Banks lending more freely again in early 2017: ECB

According to central bank figures, lenders eased requirements for businesses by 2.0 per cent, after a 5.0-per cent tightening in the last quarter of 2016.
According to central bank figures, lenders eased requirements for businesses by 2.0 per cent, after a 5.0-per cent tightening in the last quarter of 2016.PHOTO: AFP

FRANKFURT (AFP) - European businesses and households enjoyed easier access to credit in the first quarter of 2017, the European Central Bank said Tuesday, reversing tighter lending conditions seen at the end of last year.

A loosening of the standards banks use to judge creditworthiness "continued across all loan categories" as banks compete for borrowers' business, the ECB said in a press release.

According to central bank figures, lenders eased requirements for businesses by 2.0 per cent, after a 5.0-per cent tightening in the last quarter of 2016.

Meanwhile, mortgage loans became significantly easier to come by, with standards 5.0 per cent looser - compared with a 1.0-per cent tightening on home loans between October and December.

Banks expect to toughen creditworthiness rules for business loans slightly in the second quarter, while keeping those for house-buyers broadly stable, the ECB found in its poll of 139 eurozone lenders between March 16 and 31.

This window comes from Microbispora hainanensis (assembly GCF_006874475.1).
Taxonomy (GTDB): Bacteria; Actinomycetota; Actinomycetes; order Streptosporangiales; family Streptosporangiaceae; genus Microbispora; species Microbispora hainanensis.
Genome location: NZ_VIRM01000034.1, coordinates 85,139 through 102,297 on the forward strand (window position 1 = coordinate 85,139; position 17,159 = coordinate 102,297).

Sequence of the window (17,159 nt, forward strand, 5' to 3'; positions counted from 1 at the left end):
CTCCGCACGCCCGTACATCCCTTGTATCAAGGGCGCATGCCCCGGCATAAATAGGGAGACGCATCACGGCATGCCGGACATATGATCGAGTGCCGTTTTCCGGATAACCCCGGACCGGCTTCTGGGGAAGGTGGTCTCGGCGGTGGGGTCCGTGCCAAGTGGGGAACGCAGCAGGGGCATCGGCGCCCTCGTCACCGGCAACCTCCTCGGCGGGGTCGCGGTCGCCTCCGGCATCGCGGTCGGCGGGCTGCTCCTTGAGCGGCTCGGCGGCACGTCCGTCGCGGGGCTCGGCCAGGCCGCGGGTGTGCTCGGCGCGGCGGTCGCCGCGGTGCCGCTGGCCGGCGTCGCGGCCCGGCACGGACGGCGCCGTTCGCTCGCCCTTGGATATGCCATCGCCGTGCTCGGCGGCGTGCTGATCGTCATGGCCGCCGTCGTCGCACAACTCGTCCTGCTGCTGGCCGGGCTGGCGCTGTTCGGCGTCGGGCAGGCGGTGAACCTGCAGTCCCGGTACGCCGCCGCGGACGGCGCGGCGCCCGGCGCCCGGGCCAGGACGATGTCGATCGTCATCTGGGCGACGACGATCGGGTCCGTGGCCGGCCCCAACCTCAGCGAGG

On the other side of the equation, demand for loans "continued to increase across all loan categories," the central bank said.

With interest rates at historic lows, businesses took advantage by taking out new loans or refinancing existing ones, while a rising housing market and low interest rates also encouraged home buyers to take on mortgages.

The ECB's major interventions in the financial system - buying up tens of billions of euros in government and corporate bonds every month in an asset purchase programme (APP) along with historic low interest rates - both worked as intended to encourage banks to lend, the survey found.

But banks complain that the Frankfurt institution's measures cut into their ability to make money, as their profit margins are squeezed by low interest rates.

ECB president Mario Draghi is expected to defend his plans to continue the APP until at least the end of 2017 and keep interest rates low for even longer at a press conference following the central bank governors' meeting on Thursday.